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Old 04-23-2015, 02:25 PM   #51 (permalink)
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You have to look at energy content of the fuel. Propane has only ~73% of the energy content of gasoline. That an engine still gets 5% better fuel economy on propane than gasoline should stand as testament to fuel vaporization.

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Old 04-23-2015, 03:41 PM   #52 (permalink)
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I made sure not to compare propane volume of gasoline to volume of propane. I broke it down to a BTU comparison between the 2 fuels.

The propane mod engines run higher compression, different ignition possibly different cam profile. If total vaporization was so far superior then we should see a difference much greater than a 5% improvement.

What you are trying to say is the energy content of propane is only 73% of gasoline and it still did better in some tests and that is simply not the case at all in how I made my comparison.
A BTU comparison of the 2 fuels eliminates this inherent rookie volume to energy comparison difference.
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Old 04-23-2015, 04:26 PM   #53 (permalink)
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http://www.afdc.energy.gov/fuels/fue...ison_chart.pdf
Energy content of gasoline: 112,114 - 116,090 BTU/gal
Energy content of propane: 84,250 BTU/gal

A gallon of propane has 72.5730% to 75.1467% the energy of a gallon of gasoline.

I don't know what comparison you're trying to make as regards your "BTU comparison of the 2 fuels". You'll note it's energy per volume (BTU/gallon)... removing volume gives you nothing to compare.

The propane engines run higher compression because they can... propane has a higher effective octane than gasoline.

Likewise, a relatively slower flame speed (gasoline - 16.5 m/sec, propane - 0.43 m/sec), means the spark timing in a propane engine is advanced as compared to a gasoline engine.

Propane's flammability limits are 2.5% to 9.5% in air, with 4.2% by volume for maximum heat production. Gasoline's stoichiometric ratio is 1.4285% by volume.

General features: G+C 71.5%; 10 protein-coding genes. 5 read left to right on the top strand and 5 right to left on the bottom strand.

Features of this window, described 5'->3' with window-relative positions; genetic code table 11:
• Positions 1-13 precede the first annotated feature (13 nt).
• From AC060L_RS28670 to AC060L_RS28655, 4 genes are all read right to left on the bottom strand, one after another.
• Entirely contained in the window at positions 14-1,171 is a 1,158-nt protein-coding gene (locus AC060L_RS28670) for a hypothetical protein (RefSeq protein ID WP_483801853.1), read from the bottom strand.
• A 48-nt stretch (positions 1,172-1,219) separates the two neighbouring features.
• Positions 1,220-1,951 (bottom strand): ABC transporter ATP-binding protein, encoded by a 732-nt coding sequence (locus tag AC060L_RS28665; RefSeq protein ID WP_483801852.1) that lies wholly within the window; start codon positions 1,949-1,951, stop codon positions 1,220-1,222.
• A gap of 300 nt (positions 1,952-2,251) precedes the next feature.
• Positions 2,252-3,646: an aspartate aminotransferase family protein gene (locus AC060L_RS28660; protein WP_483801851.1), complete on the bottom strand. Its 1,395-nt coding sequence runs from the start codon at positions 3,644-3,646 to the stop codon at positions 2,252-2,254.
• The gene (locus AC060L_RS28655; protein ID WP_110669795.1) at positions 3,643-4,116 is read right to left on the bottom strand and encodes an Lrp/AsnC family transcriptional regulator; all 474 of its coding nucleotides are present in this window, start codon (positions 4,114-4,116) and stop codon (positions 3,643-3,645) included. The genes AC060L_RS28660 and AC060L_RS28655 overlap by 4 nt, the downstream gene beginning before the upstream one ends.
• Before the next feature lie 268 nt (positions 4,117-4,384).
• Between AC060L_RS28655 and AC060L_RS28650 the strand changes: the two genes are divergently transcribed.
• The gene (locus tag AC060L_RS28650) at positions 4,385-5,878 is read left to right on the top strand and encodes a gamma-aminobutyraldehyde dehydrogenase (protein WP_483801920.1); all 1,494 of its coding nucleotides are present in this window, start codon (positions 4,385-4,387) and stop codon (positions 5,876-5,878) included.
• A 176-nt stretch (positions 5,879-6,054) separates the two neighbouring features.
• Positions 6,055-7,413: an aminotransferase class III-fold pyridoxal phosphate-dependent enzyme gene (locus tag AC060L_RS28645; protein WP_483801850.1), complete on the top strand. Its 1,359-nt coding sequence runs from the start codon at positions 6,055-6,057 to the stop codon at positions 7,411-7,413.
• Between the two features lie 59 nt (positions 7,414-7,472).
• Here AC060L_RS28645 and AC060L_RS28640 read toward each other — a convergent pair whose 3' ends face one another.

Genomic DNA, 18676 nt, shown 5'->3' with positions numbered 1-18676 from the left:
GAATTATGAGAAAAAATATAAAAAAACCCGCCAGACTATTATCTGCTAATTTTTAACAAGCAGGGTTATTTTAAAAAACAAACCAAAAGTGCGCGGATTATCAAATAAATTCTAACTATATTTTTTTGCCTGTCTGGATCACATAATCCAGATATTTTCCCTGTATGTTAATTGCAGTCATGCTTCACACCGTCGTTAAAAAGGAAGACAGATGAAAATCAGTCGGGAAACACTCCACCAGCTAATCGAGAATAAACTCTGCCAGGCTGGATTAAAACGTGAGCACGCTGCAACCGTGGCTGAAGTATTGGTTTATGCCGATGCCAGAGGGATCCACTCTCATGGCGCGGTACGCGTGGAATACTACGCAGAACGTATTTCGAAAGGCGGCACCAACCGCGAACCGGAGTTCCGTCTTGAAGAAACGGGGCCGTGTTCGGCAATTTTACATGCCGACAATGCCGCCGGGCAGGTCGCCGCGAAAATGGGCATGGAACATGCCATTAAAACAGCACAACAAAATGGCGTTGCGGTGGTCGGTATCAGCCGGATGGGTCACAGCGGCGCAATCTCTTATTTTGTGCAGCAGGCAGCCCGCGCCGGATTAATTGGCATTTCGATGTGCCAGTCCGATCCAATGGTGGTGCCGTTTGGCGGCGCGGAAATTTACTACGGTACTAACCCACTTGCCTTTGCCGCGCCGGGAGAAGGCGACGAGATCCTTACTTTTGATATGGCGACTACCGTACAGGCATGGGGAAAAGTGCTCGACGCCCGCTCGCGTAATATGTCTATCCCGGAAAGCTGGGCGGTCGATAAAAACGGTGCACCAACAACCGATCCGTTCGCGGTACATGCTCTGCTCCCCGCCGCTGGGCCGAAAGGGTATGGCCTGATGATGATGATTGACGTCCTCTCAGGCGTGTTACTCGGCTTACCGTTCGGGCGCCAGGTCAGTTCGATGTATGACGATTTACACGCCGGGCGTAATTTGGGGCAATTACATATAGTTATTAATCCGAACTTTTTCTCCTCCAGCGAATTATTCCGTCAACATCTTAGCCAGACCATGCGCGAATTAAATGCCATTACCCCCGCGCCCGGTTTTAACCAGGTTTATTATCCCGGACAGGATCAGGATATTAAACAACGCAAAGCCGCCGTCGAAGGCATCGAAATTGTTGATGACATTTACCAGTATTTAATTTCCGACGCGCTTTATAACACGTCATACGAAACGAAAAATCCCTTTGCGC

So despite having to use more propane per volume air (and remember, your engine is an air pump... with a pretty much fixed amount of air it'll pump for any given throttle position and corresponding engine RPM), and despite the fact that propane has lower energy content (on a volume basis, the only way to compare apples to apples), the fact that an engine running propane (notwithstanding it being reconfigured to have higher compression and more spark advance to be compatible with the fuel used) gets better fuel efficiency is a testament to the fact that gaseous fuels burn more efficiently than fuels that are in liquid form and must then be evaporated (and remember, in a gasoline engine, due to the fact that the fuel has a relatively higher condensation temperature as compared to propane, when cylinder pressure rises, some of it will condense on the relatively cooler head and cylinder wall surfaces, it's a simple matter of physics that Peter Rotgans (Peterrr) demonstrated mathematically right here on ecomodder.com).

Last edited by Cycle; 04-23-2015 at 05:30 PM..
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Old 04-23-2015, 08:16 PM   #54 (permalink)
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Quote:
Originally Posted by oil_pan_4
btu/mile
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Originally Posted by Cycle View Post
I don't know what comparison you're trying to make as regards your "BTU comparison of the 2 fuels". You'll note it's energy per volume (BTU/gallon)... removing volume gives you nothing to compare.
He was comparing the energy per mile .. BTU per mile .. fuel economy.
Not Miles per volume (gallon) fuel economy.
Not Miles per weight (Lbs) fuel economy.

1 BTU is the same amount of energy weather it comes from gasoline or propane.
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Old 04-23-2015, 08:53 PM   #55 (permalink)
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Btu

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Originally Posted by oil pan 4 View Post
Ok getting back on track.
If fuel vapor engines were so amazing why cant an engine be built that runs off say propane (which has a boiling point of around -40) a substance where you know there is no possibility that its anything other than a super heated gas at room temperature when under 1atm of pressure and get significantly better btu/mile economy than a gasoline engine?

The best propane engines I have found get maybe 5% better fuel economy than their gasoline counterpart. That difference could be due to the propane mod specific engines running higher compression and different ignition advance than their gasoline counter parts because propane burns in an engine almost like 105 octane gasoline.